Wednesday, March 31, 2010

John Bame and Fayetteville High School students look at old rail trestle and discarded rail ties blocking construction of city trail through old tunnel under existing Arkansas & Missouri Railroad

I might not have discovered this for some time had not John Bame brought some FHS students to World Peace Wetland Prairie and then taken them on a walk of the Pinnacle Prairie Trail and the part of Tsa-La-Gi Trail as yet uncompleted from the Hill Place Apartments through the old rail tunnel to the west to Razorback Road and beyond. Thanks to the environmentally aware students for caring and wanting to learn more about the delicate geography and geology of our city. Please click on image to enlarge view of railroad ties over mouth of tunnel and then watch video below the photo to learn reaction of workers when they learned that the ties should not be dumped there.
Rail ties being dumped in mouth of tunnel in Fayetteville AR Aubrey james | MySpace Video The Fayetteville city trail administrator telephoned the railroad manager in Springdale an hour later and the railroad official confirmed that the ties were not to be dumped there but were to be dumped at Cato Springs Road. Rail ties are creosoted and very dangerous to human beings and other living things when the chemicals leach into the watershed.

Monday, March 22, 2010

Restore clean-water act to original strength Now!

Please double-click "view as webpage" link near top right to see full post.
RiverAlert Header
March 22, 2010
keep our nation's waters are protected under the Clean Water Act
Take Action 
Dear Aubrey,
If you think the Clean Water Act protects your drinking water from pollution, think again. Please take action today to ensure fundamental safeguards for clean water in our streams, rivers, and lakes.
A confusing 2006 Supreme Court decision on the Clean Water Act has left the fate of 60 percent of the nation’s stream miles -– that provide drinking water for 117 million Americans –- in legal limbo. As a result, as reported in The New York Times, polluters are now claiming complete exemptions from reporting what they dump into local streams.
Congress can resolve this problem by passing legislation to restore full federal protection for all our waters. Help us ensure that all of our nation’s waters are protected under the Clean Water Act. Urge your representative to support introducing and passing the Clean Water Restoration Act today.
Thank you for your support.
Sincerely, Katherine Baer Signature Katherine Baer Senior Director, Clean Water Program
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I would like to express grave concern over the loss of protection for many of our small streams that provide clean drinking water for 117 million Americans in communities across the country. Supreme Court decisions in the Rapanos and Carabell cases have made it confusing and burdensome for the U.S. Environmental Protection Agency (EPA) and U.S. Army Corps of Engineers to protect small streams and wetlands under the Clean Water Act. As a result, enforcement actions against polluters have declined sharply the EPA estimates that over 1,000 cases have been shelved or dropped altogether. More recently it has become clear that some polluters are using the decisions as a justification to avoid any permitting and reporting requirements for discharging pollutants into our waters. For the Clean Water Act to fulfill its goal of restoring the chemical, physical, and biological integrity of the nation's waters, all waters must receive protection corresponding with Congress' original intent when passing this landmark law. Upstream waters must be protected from pollution and destruction if we expect downstream waters to be fit for swimming, drinking, and fish and wildlife, and downstream communities to be safe from flooding. I urge you to act in the interest of preserving clean water for healthy communities and wildlife. Please support introduction and passage of the Clean Water Restoration Act, which would clarify the definition of waters to eliminate uncertainty and ensure clean water in accordance with the goals of the Clean Water Act. Thank you for your consideration.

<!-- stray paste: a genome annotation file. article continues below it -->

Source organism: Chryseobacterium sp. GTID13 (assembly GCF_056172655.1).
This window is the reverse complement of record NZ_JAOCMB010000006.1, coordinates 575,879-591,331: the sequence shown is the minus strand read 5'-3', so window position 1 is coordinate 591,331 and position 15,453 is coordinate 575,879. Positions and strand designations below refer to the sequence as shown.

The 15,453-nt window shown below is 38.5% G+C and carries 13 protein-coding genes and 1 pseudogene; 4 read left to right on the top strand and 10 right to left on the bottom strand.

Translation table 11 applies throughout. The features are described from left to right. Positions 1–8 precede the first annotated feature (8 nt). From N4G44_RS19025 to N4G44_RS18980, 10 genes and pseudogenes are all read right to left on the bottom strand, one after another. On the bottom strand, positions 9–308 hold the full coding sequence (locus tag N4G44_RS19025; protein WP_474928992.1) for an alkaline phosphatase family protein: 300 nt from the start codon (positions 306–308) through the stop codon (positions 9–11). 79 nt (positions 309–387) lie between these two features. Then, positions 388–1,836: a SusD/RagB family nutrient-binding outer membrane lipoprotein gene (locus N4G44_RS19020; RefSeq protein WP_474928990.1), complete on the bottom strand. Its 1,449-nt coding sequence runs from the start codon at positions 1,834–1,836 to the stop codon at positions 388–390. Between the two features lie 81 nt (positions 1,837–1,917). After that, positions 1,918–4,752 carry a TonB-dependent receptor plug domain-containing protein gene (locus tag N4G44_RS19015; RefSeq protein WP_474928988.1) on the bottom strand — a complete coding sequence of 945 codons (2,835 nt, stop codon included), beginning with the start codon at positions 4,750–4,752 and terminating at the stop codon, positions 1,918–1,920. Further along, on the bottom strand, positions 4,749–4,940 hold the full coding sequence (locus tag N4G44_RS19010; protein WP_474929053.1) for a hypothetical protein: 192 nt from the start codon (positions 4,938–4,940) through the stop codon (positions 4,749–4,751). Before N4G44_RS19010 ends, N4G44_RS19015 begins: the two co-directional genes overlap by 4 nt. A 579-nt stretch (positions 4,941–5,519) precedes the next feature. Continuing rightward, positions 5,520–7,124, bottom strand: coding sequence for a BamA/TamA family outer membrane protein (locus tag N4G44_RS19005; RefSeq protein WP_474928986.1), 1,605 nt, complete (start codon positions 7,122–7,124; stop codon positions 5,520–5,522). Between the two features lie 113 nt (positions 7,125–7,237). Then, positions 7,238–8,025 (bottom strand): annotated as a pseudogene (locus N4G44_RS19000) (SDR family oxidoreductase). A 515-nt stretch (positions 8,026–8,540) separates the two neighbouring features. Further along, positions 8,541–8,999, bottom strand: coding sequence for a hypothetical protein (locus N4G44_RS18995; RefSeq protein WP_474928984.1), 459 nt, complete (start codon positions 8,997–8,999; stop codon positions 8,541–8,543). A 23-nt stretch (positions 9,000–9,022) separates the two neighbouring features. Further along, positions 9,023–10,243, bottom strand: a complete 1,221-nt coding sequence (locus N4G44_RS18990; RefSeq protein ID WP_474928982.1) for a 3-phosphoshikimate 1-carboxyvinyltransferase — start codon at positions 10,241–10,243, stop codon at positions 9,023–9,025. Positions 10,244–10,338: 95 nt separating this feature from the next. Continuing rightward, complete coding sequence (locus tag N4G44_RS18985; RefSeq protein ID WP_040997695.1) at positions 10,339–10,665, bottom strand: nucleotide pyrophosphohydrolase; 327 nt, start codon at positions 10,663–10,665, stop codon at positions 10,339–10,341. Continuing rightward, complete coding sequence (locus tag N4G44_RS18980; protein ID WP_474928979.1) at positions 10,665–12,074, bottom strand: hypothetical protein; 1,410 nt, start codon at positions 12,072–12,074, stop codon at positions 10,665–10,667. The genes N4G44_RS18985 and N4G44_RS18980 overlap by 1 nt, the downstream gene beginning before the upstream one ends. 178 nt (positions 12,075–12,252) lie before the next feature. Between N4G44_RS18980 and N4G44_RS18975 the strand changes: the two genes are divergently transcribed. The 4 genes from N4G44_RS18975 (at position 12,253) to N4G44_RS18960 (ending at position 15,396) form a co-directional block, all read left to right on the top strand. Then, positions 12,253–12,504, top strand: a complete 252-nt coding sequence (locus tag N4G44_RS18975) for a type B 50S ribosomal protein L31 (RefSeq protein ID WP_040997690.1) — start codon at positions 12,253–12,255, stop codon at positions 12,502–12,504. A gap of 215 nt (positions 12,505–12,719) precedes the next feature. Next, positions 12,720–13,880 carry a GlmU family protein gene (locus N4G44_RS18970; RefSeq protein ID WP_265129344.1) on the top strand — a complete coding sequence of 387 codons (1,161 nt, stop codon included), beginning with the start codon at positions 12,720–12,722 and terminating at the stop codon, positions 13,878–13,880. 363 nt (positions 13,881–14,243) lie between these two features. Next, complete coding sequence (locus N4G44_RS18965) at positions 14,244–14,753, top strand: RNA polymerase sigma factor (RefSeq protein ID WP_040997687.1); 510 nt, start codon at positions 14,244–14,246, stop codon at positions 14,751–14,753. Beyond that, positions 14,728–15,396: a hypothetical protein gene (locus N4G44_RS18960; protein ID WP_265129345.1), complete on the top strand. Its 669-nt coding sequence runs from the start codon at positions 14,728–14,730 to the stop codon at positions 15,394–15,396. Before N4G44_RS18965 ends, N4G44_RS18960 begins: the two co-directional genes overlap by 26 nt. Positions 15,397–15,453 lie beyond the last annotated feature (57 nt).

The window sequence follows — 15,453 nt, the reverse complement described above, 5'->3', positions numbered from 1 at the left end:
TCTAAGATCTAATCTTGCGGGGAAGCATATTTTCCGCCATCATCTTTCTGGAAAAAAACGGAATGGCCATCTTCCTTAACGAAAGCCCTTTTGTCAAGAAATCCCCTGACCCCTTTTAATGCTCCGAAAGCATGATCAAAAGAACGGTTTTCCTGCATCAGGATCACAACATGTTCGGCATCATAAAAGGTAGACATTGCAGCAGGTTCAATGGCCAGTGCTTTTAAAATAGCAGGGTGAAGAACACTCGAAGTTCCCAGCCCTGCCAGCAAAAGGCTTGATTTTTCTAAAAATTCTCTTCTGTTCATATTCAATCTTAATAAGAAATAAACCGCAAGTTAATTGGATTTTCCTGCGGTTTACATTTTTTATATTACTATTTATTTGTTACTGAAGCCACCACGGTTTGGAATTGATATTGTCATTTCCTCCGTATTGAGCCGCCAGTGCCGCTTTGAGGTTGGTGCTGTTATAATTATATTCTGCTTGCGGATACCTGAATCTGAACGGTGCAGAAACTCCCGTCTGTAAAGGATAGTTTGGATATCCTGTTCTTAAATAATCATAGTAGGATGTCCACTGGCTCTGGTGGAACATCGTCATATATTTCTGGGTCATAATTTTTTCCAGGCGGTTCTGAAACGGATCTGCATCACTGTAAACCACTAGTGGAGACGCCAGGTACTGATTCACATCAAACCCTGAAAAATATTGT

Friday, March 12, 2010

World Peace Wetland Prairie spider milkweed, false indigo bush, dogbane, blue-eyed grass and cottontail rabbit photographed on May 21, 2009

Please click on individual images to ENLARGE view of a sample of what you won't see on Earthday at World Peace Wetland Prairie but may see again if you visit in May. Native wildflowers and tall grass emerge later than the typical nonnative species found in many gardens in Arkansas.
Photo above reveals view northwest with Amorpha fructicosa bush in bloom. Also known as false indigo or indigo bush on May 21, 2009, at World Peace Wetland Prairie. Cottontail rabbit reluctant to leave his grazing area and hoping photographer will back away on May 21, 2009, at World Peace Wetland Prairie.
In photo above, the tiny blue-eyed grass is seen growing near a tall dogbane or Indian Hemp plant.
Above, Asclepias viridis, also known as spider milkweed or antelope horns, is nearing full bloom. Viridis is the earliest of the milkweeds to bloom in Northwest Arkansas. Above is an instance of a tall dogbane or Indian hemp plant with a shorter spider milkweed at right. Dogbane seems always to pop out of the ground before the milkweed and the leaves of the two are similar. Both are plentiful at World Peace Wetland Prairie. For more photos of wildflowers at WPWP, please see WPWP wildflowers